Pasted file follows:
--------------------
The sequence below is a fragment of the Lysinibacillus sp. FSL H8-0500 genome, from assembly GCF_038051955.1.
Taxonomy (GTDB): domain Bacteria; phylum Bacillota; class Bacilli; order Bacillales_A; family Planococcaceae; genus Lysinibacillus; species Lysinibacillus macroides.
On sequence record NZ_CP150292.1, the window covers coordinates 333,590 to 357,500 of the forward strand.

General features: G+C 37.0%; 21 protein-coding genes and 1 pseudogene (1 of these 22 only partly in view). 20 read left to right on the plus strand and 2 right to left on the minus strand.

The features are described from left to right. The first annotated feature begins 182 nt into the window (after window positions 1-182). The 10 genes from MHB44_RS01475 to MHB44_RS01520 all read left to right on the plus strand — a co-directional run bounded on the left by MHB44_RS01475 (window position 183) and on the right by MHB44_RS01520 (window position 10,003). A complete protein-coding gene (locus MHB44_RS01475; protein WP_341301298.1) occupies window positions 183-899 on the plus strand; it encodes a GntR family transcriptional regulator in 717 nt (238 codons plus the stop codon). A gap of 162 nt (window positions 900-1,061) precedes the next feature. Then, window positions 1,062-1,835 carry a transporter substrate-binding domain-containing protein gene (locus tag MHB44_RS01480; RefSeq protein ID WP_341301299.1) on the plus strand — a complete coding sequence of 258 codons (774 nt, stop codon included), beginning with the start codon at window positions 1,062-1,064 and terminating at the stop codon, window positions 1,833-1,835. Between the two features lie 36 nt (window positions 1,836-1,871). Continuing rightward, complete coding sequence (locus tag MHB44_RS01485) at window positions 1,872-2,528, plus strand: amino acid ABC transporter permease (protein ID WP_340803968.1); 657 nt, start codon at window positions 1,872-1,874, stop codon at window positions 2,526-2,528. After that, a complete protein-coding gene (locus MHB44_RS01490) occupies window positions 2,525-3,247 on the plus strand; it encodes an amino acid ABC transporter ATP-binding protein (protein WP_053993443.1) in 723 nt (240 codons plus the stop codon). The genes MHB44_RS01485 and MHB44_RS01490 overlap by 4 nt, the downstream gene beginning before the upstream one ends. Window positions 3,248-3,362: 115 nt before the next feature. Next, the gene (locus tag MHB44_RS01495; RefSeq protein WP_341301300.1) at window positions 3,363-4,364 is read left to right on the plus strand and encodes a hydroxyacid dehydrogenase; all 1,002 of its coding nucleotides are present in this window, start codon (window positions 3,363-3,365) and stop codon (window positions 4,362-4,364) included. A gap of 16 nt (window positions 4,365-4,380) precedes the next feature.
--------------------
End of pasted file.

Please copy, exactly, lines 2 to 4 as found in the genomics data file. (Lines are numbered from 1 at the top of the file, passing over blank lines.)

Taxonomy (GTDB): domain Bacteria; phylum Bacillota; class Bacilli; order Bacillales_A; family Planococcaceae; genus Lysinibacillus; species Lysinibacillus macroides.
On sequence record NZ_CP150292.1, the window covers coordinates 333,590 to 357,500 of the forward strand.

General features: G+C 37.0%; 21 protein-coding genes and 1 pseudogene (1 of these 22 only partly in view). 20 read left to right on the plus strand and 2 right to left on the minus strand.